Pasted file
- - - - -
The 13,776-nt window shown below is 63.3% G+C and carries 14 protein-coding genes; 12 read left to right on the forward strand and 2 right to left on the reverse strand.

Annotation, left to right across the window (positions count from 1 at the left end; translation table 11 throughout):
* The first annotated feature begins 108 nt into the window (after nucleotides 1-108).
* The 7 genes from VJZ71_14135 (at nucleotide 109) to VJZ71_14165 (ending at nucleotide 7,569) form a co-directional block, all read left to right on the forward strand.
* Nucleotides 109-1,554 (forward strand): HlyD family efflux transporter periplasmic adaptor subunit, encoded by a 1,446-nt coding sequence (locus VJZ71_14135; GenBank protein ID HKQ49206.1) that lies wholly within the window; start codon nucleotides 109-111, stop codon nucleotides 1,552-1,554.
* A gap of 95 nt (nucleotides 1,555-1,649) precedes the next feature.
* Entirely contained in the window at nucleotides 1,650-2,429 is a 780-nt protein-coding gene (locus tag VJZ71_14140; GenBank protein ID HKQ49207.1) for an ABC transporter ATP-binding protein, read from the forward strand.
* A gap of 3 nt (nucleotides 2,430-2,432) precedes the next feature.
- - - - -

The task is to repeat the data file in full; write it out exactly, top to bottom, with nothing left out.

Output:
The 13,776-nt window shown below is 63.3% G+C and carries 14 protein-coding genes; 12 read left to right on the forward strand and 2 right to left on the reverse strand.

Annotation, left to right across the window (positions count from 1 at the left end; translation table 11 throughout):
* The first annotated feature begins 108 nt into the window (after nucleotides 1-108).
* The 7 genes from VJZ71_14135 (at nucleotide 109) to VJZ71_14165 (ending at nucleotide 7,569) form a co-directional block, all read left to right on the forward strand.
* Nucleotides 109-1,554 (forward strand): HlyD family efflux transporter periplasmic adaptor subunit, encoded by a 1,446-nt coding sequence (locus VJZ71_14135; GenBank protein ID HKQ49206.1) that lies wholly within the window; start codon nucleotides 109-111, stop codon nucleotides 1,552-1,554.
* A gap of 95 nt (nucleotides 1,555-1,649) precedes the next feature.
* Entirely contained in the window at nucleotides 1,650-2,429 is a 780-nt protein-coding gene (locus tag VJZ71_14140; GenBank protein ID HKQ49207.1) for an ABC transporter ATP-binding protein, read from the forward strand.
* A gap of 3 nt (nucleotides 2,430-2,432) precedes the next feature.